# Measurement error as additive or subtractive?

We have population $Y_i = a + b X_i + e_i$ with $e_i \sim N(0,\sigma^2_e)$, but only have access to $X_i^*$ which is the real $X_i$ combined with some measurement error $u_i \sim N(0,\sigma^2_u)$.

I want to explore the residual variance-covariance matrix $\Sigma$ of the specification with the measurement error under the condition that $Cov(e_i,u_i)=\mathbb{E}[e_iu_i] > 0$. However, I am not sure whether to consider the measurement error as additive or subtractive around $X_i$. This could leave us with either $\Sigma =\mathbb{E}[(\mathbf{e}+b\mathbf{u})(\mathbf{e}+b\mathbf{u})^T]$ or $\Sigma =\mathbb{E}[(\mathbf{e}-b\mathbf{u})(\mathbf{e}-b\mathbf{u})^T]$

Consider (1) $X_i^* = X_i + u_i$, then after rearranging the regression equation the error term will be $(e_i + bu_i)$ and the positive covariance will actually increase the elements of the diagonal of $\Sigma$ and also our Type II errors. However if we choose (2) $X_i^* = X_i - u_i$ then the positive covariance will subtract from each element of the diagonal.

As an example of what I'm talking about, take scenario (1). Then $\textrm{diag}(\Sigma)_1=\mathbb{E}[(e_1 + b u_1)(e_1 + bu_1)] = \sigma^2_e + b^2\sigma^2_u + 2b\mathbb{E}[u_1e_1].$ However if we take (2) then we'd actually subtract off $2b\mathbb{E}[u_1e_1]$.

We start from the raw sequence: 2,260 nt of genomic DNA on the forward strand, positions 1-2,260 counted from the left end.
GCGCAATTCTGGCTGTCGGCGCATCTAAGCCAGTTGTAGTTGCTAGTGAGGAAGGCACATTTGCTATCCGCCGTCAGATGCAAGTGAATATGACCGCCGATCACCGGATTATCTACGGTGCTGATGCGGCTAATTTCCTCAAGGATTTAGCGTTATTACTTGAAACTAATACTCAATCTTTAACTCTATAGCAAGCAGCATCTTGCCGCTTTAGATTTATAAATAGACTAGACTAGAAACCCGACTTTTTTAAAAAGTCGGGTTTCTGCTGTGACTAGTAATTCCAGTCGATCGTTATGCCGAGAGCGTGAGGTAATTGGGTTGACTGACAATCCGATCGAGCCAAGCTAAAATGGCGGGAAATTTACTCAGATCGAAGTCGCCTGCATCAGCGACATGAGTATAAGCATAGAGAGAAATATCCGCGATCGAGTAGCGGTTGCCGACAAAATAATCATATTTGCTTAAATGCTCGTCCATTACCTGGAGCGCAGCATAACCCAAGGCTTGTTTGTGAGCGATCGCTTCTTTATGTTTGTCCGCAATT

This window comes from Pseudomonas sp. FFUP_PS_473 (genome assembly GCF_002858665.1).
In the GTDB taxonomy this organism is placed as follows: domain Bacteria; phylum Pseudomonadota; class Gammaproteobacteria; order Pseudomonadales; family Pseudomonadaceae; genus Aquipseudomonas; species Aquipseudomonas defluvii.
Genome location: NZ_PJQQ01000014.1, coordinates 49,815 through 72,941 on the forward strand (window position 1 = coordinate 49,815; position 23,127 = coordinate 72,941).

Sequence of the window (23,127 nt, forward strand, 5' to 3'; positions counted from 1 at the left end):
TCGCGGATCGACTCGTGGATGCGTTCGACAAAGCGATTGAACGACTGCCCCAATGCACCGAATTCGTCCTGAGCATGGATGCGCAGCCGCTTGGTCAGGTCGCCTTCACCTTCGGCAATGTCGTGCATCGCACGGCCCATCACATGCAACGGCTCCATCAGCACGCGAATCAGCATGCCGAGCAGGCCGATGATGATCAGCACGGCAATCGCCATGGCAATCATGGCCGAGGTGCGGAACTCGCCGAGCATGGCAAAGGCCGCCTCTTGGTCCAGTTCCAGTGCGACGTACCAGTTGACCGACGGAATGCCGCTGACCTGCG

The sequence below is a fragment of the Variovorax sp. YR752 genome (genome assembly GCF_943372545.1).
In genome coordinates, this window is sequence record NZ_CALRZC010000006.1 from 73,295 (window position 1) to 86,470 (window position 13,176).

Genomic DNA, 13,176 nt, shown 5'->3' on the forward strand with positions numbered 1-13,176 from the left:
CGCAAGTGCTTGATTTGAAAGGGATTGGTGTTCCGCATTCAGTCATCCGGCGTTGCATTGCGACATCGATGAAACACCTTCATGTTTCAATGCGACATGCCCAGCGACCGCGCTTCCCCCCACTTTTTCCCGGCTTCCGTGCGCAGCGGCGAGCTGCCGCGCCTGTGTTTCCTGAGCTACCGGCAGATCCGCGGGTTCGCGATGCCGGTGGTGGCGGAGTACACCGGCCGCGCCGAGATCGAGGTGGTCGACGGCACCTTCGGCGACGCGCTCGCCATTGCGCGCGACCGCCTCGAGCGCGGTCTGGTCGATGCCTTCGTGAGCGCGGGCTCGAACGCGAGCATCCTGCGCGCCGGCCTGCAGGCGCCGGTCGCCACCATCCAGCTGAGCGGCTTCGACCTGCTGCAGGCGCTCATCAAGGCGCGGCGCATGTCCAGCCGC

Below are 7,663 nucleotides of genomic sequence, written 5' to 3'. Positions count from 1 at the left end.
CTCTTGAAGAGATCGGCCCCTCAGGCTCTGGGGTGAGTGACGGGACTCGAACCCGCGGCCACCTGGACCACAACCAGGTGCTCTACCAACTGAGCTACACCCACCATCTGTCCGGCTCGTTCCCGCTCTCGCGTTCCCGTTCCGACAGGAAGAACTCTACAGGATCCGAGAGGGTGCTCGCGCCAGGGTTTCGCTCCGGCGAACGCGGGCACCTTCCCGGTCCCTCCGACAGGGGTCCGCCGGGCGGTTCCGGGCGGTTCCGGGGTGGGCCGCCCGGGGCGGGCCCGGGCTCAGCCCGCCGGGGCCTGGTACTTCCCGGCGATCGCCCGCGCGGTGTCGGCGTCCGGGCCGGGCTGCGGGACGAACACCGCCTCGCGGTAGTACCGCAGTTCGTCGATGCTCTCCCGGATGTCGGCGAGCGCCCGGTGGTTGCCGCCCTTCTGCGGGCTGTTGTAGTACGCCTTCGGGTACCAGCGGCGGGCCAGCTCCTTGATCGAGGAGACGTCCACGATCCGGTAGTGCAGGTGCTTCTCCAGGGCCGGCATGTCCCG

My problem lies in the fact that I don't see a reason to choose $(1)$ over $(2)$ or vice versa. If the error wasn't $N(0,...)$ then it'd be an easy choice one way or the other.

Or perhaps I'm not respecting that the $cov()$ changes sign dependent on whether I take $(1)$ or $(2)$.

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I guess I don't get the point of the question. $E[e_iu_i]\gt0$ means different things depending on whether the error is additive or subtractive. In the former case, you are stipulating that a positive error in $X$ tends to be associated with a positive error in $Y$. In the latter case, you are stipulating that a positive error in $X$ tends to be associated with a negative error in $Y$. Another way to put it is that you might as well assume a "positive" measurement error; having done that, you need to decide whether to assume $E[e_iu_i]$ is positive or negative. – whuber Sep 8 '12 at 22:38